Foreign Minister Mevlüt Çavuşoğlu late Tuesday held a phone call with his Azerbaijani counterpart Jeyhun Bayramov. During the meeting, the two ministers evaluated the latest developments amid the ongoing clashes between Azerbaijan and Armenia over the territorial disputes in the Armenian-occupied Nagorno-Karabakh region.
The clashes began on Sept. 27 when Armenian forces targeted civilian Azerbaijani settlements and military positions in the region, leading to casualties.
Relations between the two former Soviet republics have been tense since 1991 when the Armenian military occupied Nagorno-Karabakh.
Twenty percent of Azerbaijan's territory has remained under illegal Armenian occupation for around three decades.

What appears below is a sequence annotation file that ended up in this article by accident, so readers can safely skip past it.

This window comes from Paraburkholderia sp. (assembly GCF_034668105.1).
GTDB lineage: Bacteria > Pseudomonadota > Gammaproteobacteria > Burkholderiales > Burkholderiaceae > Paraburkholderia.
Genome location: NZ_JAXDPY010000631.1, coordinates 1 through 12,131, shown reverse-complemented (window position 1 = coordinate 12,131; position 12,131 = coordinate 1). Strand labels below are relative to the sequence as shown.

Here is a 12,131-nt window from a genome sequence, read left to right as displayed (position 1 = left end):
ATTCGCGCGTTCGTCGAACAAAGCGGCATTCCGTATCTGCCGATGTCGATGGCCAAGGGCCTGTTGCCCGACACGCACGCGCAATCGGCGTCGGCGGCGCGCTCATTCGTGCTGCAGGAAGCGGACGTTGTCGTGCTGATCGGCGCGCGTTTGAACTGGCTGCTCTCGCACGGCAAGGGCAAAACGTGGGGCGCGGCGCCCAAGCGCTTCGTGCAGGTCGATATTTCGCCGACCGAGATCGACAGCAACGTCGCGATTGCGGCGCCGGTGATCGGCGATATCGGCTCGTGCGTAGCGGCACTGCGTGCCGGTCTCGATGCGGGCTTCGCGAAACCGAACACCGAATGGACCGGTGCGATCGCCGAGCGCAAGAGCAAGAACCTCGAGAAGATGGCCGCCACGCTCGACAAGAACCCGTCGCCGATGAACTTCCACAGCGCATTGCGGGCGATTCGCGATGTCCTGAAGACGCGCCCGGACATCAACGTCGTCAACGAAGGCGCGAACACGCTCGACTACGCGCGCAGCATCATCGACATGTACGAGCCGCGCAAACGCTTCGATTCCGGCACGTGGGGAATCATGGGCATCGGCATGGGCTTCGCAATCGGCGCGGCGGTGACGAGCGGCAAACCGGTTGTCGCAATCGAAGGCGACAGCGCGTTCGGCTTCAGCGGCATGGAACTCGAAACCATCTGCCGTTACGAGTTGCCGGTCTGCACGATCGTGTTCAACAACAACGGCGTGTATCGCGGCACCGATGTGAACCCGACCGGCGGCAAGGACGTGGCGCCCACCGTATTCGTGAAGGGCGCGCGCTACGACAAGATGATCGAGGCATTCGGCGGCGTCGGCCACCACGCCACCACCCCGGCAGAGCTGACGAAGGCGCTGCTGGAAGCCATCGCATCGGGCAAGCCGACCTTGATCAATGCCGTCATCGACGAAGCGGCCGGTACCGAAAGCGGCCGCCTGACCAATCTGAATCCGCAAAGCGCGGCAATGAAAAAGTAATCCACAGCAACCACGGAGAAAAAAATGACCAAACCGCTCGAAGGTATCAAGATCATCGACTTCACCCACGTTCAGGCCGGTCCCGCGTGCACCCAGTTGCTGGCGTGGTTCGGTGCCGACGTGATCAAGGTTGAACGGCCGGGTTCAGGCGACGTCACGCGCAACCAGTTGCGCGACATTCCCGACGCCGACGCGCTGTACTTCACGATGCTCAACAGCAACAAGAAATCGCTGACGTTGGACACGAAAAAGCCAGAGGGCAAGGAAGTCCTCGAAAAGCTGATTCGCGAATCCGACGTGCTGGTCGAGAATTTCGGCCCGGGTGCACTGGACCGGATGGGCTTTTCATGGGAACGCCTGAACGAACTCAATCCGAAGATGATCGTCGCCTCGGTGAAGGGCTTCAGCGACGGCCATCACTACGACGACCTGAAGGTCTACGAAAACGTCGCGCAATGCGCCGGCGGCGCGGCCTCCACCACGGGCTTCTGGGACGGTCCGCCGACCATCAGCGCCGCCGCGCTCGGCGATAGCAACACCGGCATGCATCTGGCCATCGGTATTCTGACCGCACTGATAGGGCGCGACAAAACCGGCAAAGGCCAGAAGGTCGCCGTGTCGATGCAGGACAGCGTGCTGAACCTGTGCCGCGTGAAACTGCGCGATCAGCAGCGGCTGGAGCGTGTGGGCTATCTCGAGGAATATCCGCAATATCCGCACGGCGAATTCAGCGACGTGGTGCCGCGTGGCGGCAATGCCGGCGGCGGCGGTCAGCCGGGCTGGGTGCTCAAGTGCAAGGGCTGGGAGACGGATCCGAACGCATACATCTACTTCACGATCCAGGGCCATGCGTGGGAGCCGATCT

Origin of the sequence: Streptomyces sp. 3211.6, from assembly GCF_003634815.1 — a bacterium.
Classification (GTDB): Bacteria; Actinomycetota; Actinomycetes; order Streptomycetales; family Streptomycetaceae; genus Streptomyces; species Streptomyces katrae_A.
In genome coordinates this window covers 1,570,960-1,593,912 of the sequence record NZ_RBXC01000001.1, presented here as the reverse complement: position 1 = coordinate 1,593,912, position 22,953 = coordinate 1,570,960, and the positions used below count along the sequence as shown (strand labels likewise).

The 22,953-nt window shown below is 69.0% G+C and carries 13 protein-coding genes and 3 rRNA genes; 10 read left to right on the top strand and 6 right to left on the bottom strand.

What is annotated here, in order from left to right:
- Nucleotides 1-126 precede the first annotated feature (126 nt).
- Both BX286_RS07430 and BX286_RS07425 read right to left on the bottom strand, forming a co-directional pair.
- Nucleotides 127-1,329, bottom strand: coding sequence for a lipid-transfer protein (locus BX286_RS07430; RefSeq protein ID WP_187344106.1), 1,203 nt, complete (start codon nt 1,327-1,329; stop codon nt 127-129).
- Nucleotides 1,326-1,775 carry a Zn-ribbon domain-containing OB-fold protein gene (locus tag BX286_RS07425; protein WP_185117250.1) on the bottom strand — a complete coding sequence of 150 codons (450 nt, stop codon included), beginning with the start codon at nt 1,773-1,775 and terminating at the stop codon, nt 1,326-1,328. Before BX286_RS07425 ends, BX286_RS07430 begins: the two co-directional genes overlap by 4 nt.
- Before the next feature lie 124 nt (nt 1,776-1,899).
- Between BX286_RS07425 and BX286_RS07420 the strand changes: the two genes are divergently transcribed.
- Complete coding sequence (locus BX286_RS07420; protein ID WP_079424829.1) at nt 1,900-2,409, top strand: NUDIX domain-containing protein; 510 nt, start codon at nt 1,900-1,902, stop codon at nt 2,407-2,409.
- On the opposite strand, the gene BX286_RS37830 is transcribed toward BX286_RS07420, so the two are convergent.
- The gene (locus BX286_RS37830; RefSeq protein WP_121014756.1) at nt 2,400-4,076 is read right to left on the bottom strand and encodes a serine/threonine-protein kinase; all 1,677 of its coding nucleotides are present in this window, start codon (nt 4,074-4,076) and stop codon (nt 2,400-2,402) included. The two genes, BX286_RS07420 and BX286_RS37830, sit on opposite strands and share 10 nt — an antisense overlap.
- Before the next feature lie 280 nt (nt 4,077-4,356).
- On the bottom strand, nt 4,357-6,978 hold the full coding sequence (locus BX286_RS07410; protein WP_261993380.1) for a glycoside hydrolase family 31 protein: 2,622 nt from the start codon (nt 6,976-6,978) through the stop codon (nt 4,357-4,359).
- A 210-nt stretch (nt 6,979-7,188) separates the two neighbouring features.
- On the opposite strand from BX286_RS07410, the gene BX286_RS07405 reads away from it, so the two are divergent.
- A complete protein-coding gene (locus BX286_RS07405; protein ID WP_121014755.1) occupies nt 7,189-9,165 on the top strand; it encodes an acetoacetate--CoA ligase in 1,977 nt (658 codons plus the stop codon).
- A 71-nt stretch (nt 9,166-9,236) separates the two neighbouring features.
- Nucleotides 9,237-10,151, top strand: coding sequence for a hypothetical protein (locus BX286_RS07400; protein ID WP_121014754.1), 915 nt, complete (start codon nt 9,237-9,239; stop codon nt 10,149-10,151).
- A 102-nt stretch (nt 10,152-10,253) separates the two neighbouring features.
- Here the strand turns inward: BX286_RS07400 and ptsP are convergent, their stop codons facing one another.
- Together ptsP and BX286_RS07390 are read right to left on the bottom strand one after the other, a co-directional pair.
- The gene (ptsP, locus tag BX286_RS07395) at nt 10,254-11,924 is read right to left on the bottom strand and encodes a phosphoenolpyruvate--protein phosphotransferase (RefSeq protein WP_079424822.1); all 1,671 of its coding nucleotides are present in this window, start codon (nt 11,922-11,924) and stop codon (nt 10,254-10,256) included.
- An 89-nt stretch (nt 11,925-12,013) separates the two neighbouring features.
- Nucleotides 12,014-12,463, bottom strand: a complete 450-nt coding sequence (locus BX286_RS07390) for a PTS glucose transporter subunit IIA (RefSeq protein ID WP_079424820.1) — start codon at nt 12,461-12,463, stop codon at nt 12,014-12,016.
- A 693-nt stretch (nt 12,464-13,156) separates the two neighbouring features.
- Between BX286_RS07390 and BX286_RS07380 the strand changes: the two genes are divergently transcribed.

Following meetings in Moscow on Oct. 10, Azerbaijan and Armenia agreed on a humanitarian cease-fire so that conflicting sides could retrieve bodies left on the battlefield in Nagorno-Karabakh and hold prisoners' exchange.
However, Armenian forces launched a missile strike on Azerbaijan's second-largest city, Ganja – despite the region being outside the frontline zone – leaving at least 10 people dead and 35 others wounded, including women and children.
Multiple U.N. resolutions, as well as many international organizations, demand the withdrawal of the occupying forces.
Minsk Group, set up by the Organization for Security and Co-operation in Europe (OSCE) – co-chaired by France, Russia, and the U.S. – was formed in 1992 to find a peaceful solution to the conflict, but to no avail. A cease-fire, however, was agreed to in 1994.
Many world powers, including Russia, France, and the U.S., have urged a new cease-fire. Turkey, meanwhile, has supported Baku's right to self-defense and demanded the withdrawal of Armenia's occupying forces.